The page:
“Our dedicated team is often ‘first in and last out’ of venues in order to deliver successful events,” he said.
With over 50 permanent employees in Cape Town and Johannesburg and a further 40-odd freelancers on its books, the impact of the pandemic on DNG has been devastating.
“Financially, the impact is real for all of us. Whilst we were able to cover full salaries for the month of March, we had to go to reduced salaries after that. The impact of this lockdown and gradual release (live events/public gatherings are still ‘not allowed’ under level 1) means that we are not sure for how long we can pay even reduced salaries.”
Harvey said the the biggest concern was that although DNG had been able to benefit from some temporary relief from banks and landlords for three months, the hospitality industry had a much bigger and longer-lasting problem to deal with.
“With very little income being generated from online events and a limited amount of cash in the bank, the outlook is bleak. There is no official date for live events even at mid-level to start happening again.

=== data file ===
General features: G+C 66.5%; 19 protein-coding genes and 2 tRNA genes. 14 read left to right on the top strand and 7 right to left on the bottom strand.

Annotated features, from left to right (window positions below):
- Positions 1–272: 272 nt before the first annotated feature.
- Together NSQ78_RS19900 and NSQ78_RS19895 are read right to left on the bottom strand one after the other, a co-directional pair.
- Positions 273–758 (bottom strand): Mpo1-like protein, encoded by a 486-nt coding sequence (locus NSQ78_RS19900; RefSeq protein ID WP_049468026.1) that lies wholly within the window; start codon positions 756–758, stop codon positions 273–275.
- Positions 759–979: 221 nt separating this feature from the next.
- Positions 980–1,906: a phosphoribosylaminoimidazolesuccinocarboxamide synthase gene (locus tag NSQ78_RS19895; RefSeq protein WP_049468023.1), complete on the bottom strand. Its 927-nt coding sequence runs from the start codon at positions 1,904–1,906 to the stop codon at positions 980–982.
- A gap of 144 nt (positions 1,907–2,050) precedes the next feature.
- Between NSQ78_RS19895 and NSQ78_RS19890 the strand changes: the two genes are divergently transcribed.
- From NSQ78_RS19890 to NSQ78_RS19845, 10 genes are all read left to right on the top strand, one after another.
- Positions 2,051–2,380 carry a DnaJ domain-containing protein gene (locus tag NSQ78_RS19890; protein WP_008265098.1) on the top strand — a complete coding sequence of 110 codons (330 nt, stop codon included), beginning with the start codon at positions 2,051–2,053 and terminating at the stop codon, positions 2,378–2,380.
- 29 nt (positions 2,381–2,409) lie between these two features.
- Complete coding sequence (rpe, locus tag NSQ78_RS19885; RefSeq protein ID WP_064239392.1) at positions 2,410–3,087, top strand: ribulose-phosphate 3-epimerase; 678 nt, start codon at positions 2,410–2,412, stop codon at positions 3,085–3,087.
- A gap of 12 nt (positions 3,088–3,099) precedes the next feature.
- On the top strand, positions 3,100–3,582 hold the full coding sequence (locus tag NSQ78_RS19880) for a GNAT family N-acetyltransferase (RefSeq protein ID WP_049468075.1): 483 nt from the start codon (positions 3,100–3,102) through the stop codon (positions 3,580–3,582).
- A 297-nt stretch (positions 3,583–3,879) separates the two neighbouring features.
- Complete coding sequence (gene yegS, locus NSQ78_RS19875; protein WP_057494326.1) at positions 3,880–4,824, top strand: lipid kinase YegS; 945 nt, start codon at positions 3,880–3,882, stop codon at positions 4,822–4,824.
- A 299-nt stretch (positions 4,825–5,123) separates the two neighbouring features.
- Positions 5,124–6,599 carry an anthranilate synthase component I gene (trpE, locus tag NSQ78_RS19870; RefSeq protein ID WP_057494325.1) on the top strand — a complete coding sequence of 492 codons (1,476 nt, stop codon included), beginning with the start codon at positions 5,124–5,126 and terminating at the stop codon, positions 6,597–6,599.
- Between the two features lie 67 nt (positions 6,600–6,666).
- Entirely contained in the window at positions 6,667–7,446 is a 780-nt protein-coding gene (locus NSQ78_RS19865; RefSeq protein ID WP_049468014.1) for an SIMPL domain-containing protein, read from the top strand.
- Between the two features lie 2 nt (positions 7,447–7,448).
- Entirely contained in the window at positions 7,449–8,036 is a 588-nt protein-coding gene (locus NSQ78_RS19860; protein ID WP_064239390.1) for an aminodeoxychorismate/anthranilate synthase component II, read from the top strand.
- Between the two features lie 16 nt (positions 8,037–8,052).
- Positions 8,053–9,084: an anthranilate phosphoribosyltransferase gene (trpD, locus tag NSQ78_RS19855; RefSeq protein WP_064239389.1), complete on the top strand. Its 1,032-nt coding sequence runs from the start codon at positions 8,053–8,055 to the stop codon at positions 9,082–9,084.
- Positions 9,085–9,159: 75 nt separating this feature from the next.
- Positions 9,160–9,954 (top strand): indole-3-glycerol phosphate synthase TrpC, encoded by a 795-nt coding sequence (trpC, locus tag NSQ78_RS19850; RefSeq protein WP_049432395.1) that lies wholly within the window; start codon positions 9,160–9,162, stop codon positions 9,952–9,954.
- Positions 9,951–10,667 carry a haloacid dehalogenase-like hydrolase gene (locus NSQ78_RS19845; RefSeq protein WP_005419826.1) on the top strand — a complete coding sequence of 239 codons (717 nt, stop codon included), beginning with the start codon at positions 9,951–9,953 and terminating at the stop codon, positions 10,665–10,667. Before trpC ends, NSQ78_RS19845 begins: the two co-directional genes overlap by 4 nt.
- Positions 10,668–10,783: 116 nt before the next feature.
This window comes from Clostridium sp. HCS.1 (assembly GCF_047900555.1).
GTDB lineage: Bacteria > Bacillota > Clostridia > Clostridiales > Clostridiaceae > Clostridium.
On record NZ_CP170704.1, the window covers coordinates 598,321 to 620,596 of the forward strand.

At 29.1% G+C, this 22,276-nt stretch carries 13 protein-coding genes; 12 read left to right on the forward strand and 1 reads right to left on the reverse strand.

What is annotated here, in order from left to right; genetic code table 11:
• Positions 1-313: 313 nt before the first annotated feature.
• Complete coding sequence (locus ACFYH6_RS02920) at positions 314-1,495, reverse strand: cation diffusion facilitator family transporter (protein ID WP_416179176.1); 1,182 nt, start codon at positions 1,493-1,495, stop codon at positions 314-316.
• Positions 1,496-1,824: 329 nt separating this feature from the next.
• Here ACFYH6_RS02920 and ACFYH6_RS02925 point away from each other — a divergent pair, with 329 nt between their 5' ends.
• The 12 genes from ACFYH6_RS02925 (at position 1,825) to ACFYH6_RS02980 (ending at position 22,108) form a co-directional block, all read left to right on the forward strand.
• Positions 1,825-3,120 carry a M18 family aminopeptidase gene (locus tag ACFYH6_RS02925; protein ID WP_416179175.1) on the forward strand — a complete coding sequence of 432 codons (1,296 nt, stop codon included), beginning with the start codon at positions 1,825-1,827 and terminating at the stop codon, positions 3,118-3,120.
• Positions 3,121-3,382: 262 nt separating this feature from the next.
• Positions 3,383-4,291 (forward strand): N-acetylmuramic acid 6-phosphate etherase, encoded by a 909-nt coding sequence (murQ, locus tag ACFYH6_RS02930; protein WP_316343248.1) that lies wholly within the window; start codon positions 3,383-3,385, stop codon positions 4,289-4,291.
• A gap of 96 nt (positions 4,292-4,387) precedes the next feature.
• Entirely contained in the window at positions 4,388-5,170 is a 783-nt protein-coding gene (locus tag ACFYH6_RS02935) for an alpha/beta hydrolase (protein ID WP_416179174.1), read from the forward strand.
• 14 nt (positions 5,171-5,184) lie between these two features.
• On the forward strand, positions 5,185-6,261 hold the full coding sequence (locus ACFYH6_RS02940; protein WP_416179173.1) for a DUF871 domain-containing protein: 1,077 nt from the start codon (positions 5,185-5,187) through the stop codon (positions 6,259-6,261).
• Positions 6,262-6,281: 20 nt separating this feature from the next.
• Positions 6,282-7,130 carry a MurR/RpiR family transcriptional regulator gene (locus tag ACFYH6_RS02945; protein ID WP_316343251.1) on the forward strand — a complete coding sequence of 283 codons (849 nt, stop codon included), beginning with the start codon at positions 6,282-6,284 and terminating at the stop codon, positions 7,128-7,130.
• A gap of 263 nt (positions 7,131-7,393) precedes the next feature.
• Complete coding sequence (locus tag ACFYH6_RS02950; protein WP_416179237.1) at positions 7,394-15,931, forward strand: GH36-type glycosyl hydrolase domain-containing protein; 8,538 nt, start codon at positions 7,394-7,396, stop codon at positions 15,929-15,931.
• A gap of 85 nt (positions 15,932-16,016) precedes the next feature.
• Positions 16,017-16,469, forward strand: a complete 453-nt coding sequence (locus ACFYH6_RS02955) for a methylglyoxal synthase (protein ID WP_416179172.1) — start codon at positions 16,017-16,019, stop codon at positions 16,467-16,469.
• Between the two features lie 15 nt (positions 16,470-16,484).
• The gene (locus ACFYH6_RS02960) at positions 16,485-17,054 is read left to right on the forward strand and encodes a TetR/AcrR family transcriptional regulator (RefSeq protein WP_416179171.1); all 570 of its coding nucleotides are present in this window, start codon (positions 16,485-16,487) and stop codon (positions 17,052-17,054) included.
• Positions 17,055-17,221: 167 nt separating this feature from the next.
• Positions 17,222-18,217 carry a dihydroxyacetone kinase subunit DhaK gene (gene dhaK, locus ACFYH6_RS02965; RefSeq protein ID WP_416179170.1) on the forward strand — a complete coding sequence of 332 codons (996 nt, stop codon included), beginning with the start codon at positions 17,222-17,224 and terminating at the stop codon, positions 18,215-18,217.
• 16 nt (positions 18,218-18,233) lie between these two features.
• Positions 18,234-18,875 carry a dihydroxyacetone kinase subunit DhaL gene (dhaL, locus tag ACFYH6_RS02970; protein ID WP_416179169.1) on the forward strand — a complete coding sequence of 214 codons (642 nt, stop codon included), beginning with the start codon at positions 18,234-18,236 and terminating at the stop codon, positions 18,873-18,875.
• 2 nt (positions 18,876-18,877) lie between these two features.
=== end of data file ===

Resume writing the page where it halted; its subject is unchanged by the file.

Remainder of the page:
“We can’t really plan. The cash reserves are obviously limited and we are currently not generating enough work to sustain the business long term. The cold, hard truth is that many players in this industry will not survive this extended period of no events.”
But with an obvious drive and determination, Harvey is pulling out all the stops to keep his company afloat and his employees in a job.
“We are hosting more online events on multiple platforms and extending our capabilities in terms of hosting professional webcasts in partnership with the leading webcast company in South Africa.
“We have built a studio environment in our warehouse from where we plan to stream and broadcast more professional presentations and awards-type events virtually. We have been upskilling on the installation of huddle room equipment and doing online training courses in order to prepare ourselves as best we can for a post-lockdown world, whatever that looks like.
“The more online events and ‘studio shoots’ we can do, the longer we can extend payments to our staff and landlords.”